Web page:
We stumbled onto something-- disinformation networks.

When you see the network that spreads it,

you can follow other networks, and then you can see its growth.

Mid-September, I started writing.

First, the weaponization of the internet.

The second piece was how

Facebook algorithms impact democracy.

As soon as we released it, we got pounded.

I was getting an average of 90 hate messages per hour.

Mocha Uson blog, she attacked "Rappler,"

said, "Oh, 'Rappler's' C.I.A."

Followed by another blogger, Thinking Pinoy,

who seeded the ideas that we're foreign-controlled.

>> "Rappler" is misrepresenting itself...

>> (speaking Filipino):

>> It was the second State of the Nation address.

It comes out of President Duterte's own mouth.

>> "Rappler."

Try to pierce the identity,

and you will end up American ownerships.

You're supposed to be 100% Filipino.

>> Of course, we were covering it live.

I automatically tweeted, "Mr. President, you're wrong."

I was told later on that offended him.

What do you do when the president lies,

then it's repeated a million times

so people have no idea what the truth is?

This set the stage.

A week after the president did that,

we got our first subpoena.

January 2018, the government tried to close "Rappler."

Tried to revoke our license to operate.

In a little more than a year, we faced 11 cases.

(people talking in background)

>> Oh, hi, sir, sir, earlier in your speech,

you said that the issue in the SEC ruling

against "Rappler" is not an issue of press freedom.

But at the same time during your speech,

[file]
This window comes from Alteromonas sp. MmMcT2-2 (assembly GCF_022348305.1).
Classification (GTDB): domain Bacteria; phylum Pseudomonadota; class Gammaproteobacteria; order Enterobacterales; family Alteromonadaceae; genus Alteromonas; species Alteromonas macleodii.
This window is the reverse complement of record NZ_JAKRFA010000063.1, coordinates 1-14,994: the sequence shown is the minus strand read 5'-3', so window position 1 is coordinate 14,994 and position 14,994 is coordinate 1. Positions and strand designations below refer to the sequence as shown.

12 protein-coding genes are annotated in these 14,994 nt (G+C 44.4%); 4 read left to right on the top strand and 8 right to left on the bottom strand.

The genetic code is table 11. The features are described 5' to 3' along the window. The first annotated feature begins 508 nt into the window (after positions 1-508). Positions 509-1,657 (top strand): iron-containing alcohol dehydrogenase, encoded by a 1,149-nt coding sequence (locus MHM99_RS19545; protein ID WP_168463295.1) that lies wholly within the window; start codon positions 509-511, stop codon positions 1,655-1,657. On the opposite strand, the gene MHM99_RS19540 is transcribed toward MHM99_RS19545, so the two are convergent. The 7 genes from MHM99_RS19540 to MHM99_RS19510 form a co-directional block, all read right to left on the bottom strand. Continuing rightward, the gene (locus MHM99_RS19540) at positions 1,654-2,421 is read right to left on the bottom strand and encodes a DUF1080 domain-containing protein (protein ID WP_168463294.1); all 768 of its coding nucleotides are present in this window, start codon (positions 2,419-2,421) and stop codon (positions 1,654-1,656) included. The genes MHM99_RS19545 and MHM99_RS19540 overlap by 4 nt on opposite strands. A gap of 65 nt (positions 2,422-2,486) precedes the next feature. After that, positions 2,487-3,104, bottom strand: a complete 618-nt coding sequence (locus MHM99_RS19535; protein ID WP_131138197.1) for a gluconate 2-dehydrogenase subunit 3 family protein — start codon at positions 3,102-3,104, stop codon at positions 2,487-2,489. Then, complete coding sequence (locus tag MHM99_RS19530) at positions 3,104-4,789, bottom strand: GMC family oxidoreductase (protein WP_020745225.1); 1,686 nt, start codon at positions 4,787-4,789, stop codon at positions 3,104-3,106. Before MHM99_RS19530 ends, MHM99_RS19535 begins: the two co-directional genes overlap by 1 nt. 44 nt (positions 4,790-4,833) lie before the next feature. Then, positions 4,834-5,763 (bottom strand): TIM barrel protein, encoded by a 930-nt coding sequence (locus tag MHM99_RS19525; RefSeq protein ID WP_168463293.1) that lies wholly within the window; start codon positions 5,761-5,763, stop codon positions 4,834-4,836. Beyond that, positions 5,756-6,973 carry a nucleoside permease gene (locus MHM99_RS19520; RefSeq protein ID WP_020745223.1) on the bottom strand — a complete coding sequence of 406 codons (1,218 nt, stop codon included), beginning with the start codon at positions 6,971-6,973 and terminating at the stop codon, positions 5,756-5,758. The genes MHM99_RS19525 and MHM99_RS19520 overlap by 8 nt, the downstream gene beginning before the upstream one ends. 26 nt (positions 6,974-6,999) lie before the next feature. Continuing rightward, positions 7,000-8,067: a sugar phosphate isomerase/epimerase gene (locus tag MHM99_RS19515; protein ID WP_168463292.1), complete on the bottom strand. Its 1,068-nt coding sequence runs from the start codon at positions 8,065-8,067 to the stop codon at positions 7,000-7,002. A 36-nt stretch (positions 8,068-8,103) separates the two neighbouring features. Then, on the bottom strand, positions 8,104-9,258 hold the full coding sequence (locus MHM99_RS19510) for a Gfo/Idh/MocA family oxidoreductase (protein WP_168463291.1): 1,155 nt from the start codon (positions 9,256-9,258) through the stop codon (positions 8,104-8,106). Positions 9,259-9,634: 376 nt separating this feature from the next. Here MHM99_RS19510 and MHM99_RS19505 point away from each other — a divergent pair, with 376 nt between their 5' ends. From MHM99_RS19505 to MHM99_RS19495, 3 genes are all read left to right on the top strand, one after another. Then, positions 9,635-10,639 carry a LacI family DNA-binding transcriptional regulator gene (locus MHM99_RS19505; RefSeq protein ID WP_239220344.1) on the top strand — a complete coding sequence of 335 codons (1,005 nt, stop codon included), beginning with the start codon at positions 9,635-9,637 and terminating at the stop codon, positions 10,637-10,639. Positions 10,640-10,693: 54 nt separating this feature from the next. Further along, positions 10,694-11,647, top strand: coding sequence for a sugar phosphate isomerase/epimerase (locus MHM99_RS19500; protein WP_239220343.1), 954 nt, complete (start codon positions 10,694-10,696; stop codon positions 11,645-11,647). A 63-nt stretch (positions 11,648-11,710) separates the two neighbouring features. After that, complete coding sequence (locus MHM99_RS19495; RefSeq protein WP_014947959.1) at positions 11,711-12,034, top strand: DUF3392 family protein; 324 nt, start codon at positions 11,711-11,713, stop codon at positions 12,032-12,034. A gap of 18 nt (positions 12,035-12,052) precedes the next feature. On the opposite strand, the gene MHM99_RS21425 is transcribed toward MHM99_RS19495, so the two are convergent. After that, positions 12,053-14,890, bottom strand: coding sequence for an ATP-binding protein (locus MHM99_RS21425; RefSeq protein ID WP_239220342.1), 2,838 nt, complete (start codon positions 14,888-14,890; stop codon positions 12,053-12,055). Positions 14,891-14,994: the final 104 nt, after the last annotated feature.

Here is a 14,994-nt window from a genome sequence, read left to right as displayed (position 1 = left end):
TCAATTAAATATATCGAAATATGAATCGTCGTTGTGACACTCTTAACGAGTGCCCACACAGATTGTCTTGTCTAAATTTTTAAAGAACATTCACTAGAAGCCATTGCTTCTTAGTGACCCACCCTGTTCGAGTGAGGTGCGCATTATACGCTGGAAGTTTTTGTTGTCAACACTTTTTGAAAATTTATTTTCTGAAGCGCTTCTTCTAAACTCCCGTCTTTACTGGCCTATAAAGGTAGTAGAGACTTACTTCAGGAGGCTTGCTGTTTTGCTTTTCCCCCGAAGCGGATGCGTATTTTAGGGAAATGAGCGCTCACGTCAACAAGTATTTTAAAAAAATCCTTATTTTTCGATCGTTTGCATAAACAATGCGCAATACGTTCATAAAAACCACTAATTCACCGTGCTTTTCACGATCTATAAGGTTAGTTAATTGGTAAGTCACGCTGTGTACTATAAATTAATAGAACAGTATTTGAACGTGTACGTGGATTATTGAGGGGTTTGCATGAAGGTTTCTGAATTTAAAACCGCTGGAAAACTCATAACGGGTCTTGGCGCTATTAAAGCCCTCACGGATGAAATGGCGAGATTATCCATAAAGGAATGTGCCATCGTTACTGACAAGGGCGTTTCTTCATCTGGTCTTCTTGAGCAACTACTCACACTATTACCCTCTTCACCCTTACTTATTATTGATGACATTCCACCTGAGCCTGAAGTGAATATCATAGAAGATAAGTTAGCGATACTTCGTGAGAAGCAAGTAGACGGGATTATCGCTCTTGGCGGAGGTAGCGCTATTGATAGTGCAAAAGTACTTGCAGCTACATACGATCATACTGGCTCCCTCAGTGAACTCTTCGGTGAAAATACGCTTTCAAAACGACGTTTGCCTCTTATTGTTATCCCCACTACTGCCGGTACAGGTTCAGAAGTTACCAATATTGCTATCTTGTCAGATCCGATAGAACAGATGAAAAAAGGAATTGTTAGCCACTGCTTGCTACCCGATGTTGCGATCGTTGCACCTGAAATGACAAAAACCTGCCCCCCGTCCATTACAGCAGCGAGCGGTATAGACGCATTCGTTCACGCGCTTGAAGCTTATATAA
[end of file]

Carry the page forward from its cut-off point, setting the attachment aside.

you were giving comments about the media and about "Rappler."

(speaking Filipino):

>> So what does that mean, sir?

You say that this is not an attack on media,

but you also have attacks on media in your own speech...

>> Let me give you an example.

Your inquisitive mind goes beyond its normal proportions.

One of these days, I'll file a plunder case.

But when I go plunder case,

you will go to jail without the bail.

>> 'Cause the end goal

is to actually make you doubt the facts.

>> (chanting): Mocha! Mocha!

>> (speaking Filipino):

>> (speaking Filipino):

(drumming)

(crowd cheers)

(people talking in background)

>> Good morning, we're joined today

by former Philippine National Police chief

Ronald Bato dela Rosa,

who's now, of course, the Bureau of Corrections chief, also.

Now, as soon as you file your C.O.C.,

you'll be deemed resigned... >> Yes.

>> Now, what made you decide to actually run for senator?

>> Uh...

(speaking Filipino):

At the same time...

(speaking Filipino):

>> But other people also see it as the way of the president

to put loyal lieutenants in the Senate.

That's why supposedly he wants you there.

(speaking Filipino) Loyal to the president,

to protect his interests, not just his...

agenda of governance.

>> (speaking Filipino):

Anybody who'd like to,

to bring down the president...

(speaking Filipino):

(crowd shouting)

♪ ♪

>> (speaking Filipino):

>> Duterte! Duterte!

(crowd shouting and chanting)

>> Duterte! Duterte! Duterte!

♪ ♪

>> (speaking Filipino):

>> Your boss is already talking to us, no need for that.

(cameras clicking)

>> A prominent critic

of Philippine President Rodrigo Duterte has been arrested.

Maria Ressa is C.E.O....

>> A warrant for a cyber-libel case was served past 5:00 p.m.

inside "Rappler's" office in Pasig City.

>> Press freedom advocates say

the government's charges against her are retaliation

for her critical reporting of authorities in the Philippines.

>> (speaking Filipino)

>> We'll go, we'll go to NBI now.

We'll go to the NBI, can you guys come?

(people talking in background, cameras clicking)

>> It's a shock, it's a shock, but we're going.

♪ ♪

(people talking in background)

>> No further comment.

>> (speaking Filipino)

>> Excuse us, excuse us.

(cameras clicking)

>> They're running the clock.

What do they think they can do by keeping me overnight?

>> Can you go to the NBI team

and ask them why they are not talking to us?

>> We have until 9:00 to be able to post bail.

Without the right documents, we cannot post bail, so they're...

Stumbling blocks to prevent...

It's a night in prison, it's a night here,

but apparently the delay is on purpose.

>> Free Maria Ressa!

>> Demand press freedom! >> Free Maria Ressa!